Battle Scarred Hughes Back To Dominating Ways

Andrew SmithContributor ISeptember 10, 2008

Once considered the jewel of the Yankees' farm system, starting pitcher Phil Hughes, the man who dons the nickname "Phil Franchise", is coming off possibly the most disappointing season of his professional career. 

In 2007, Hughes was ranked the #4 prospect in the minor leagues by Baseball America. Phil showed flashes of brilliance throughout the 2007 season, including pitching 6 1/3 no-hit innings at Texas in only his second MLB start.  However, on an 0-2 curve ball to Mark Teixiera, Hughes pulled his hamstring and was shut down for essentially the remainder of the 2007 season. Hughes did come up huge for the Yankees in Game 3 of the ALDS against the Cleveland Indians. 

After Roger Clemens left the game in the third inning with a leg injury, Hughes relieved him and pitched 3.2 innings of shutout baseball.  Hughes even qualified for the win--the Yankees' lone win in the five game series.

Hughes' playoff heroics made it appear as though he was poised for a strong 2008 campaign.  He started the 2008 season as a member of the Yankees starting rotation.  However, Hughes managed to pitch only 22 disappointing innings before being placed on the DL yet again, this time due to a strained oblique and cracked rib.

Hughes posted a 0-4 record, 9.00 ERA, and abysmal .362 BAA in those 22 innings, and looked every bit as bad as the numbers portray.  The numbers left many Yankees fans who saw flashes of Hughes' brillance in 2007, puzzled.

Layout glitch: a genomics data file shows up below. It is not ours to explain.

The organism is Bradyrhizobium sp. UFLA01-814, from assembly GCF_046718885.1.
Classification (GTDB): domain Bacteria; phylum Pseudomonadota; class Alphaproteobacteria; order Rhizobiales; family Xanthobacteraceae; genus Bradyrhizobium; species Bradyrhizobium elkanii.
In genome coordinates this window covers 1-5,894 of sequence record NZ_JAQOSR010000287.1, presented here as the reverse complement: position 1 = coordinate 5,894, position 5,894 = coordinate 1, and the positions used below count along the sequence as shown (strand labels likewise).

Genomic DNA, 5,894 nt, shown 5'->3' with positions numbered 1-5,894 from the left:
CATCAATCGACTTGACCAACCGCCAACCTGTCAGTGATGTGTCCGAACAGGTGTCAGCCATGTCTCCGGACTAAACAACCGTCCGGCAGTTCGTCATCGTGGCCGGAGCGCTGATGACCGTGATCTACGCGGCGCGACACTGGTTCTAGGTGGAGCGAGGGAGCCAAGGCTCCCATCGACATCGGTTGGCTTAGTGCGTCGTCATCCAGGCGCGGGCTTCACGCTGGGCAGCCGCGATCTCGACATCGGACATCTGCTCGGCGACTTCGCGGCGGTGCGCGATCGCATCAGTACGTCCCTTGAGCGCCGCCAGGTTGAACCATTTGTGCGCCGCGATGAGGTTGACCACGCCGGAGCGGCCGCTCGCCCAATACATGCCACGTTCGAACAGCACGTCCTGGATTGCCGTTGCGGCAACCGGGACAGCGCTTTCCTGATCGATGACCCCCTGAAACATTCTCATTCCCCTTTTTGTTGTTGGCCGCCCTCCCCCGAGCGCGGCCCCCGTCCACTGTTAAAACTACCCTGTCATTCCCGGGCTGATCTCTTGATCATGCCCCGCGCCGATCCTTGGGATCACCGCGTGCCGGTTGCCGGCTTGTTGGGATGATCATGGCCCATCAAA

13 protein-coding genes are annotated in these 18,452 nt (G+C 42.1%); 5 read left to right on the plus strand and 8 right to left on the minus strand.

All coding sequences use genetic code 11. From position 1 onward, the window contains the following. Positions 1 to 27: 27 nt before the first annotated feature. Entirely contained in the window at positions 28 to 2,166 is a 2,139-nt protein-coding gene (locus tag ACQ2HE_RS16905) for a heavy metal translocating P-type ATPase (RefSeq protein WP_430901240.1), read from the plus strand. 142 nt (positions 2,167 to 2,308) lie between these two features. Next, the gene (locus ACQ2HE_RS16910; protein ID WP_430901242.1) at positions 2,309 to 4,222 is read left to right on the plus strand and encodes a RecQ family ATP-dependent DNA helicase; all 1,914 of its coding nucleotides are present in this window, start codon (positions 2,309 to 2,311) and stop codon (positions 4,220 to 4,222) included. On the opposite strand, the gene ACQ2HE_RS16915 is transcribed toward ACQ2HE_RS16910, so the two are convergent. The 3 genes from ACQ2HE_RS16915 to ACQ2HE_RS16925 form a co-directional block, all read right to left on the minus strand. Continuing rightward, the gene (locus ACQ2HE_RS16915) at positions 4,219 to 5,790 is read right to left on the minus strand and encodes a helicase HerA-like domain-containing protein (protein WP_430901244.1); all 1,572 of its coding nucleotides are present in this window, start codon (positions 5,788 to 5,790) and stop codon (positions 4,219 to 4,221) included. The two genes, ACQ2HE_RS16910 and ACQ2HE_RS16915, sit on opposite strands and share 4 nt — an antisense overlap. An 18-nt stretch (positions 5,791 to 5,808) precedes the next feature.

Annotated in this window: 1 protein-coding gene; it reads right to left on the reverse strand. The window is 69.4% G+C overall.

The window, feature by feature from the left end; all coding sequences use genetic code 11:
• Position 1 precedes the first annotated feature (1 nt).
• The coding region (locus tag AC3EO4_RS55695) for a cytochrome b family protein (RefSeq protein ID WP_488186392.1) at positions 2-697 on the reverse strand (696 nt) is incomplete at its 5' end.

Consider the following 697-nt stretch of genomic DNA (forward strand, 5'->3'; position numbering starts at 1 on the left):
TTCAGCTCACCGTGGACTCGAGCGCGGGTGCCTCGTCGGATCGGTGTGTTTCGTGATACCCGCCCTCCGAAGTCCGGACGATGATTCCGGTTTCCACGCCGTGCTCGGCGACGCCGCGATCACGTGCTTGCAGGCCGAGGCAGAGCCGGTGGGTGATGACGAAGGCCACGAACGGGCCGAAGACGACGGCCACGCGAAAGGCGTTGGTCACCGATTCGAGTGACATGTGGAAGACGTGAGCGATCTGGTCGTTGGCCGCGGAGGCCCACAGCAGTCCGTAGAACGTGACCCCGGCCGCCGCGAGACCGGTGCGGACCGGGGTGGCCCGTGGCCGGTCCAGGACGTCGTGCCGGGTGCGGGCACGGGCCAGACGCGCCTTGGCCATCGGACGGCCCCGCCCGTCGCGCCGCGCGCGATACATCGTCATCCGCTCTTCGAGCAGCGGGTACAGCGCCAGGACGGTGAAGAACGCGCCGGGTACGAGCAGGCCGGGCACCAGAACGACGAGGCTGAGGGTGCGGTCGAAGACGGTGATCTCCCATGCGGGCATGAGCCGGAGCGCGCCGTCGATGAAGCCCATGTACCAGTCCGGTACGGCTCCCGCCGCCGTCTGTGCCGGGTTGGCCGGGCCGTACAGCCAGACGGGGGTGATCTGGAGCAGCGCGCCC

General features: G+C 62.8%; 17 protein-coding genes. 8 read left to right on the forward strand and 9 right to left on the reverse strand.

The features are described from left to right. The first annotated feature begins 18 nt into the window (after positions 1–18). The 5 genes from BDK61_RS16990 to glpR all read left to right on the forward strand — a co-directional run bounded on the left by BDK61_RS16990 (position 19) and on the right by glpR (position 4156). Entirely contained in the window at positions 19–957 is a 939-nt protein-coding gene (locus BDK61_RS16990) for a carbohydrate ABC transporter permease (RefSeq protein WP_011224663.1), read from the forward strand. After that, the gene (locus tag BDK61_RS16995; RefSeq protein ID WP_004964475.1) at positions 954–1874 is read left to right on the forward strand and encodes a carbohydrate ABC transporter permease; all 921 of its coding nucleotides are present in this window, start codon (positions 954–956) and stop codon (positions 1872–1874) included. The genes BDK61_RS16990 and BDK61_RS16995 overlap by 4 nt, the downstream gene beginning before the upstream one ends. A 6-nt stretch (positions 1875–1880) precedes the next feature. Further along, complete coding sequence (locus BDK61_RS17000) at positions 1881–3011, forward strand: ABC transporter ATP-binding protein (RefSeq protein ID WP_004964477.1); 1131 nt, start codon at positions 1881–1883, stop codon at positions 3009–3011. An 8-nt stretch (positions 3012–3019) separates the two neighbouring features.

During his stint on the DL, Hughes visited an optometrist, where he was determined to be nearsighted and given a perscription for lenses he was instructed to wear upon his return. 

The results?  Hughes seems to be back to his dominant ways. Upon his return, the Yankees decided Hughes would work out of their minor league affiliates, mainly AAA Scranton/Wilkes-Barre .  Although Hughes struggled out of the gate, Hughes came up with one of the most dominating performances of his short career in the Governors' Cup semifinals against the Boston Red Sox affiliate, Pawtucket.  Hughes pitched 8 innings, allowed no runs, 4 hits, and struck out 11.  The Yankees ended up winning in the 10th inning, thanks to a Shelly Duncan walk-off home run, which, along with Hughes' sparkling performance, sent the Yankees to the Governors' Cup championship to face the Durham Bulls.

Duncan, who has seen Hughes pitch extensively on the minor and major league level, claimed it was "the best i've ever seen him pitch". 

The Yankees, who have suffered from numerous injuries to their starting rotation this year, are hoping Hughes can translate that dominance back to the Major League level.  In fact, they may need him to if they plan to contend with the powers that be in the AL East in the years to come.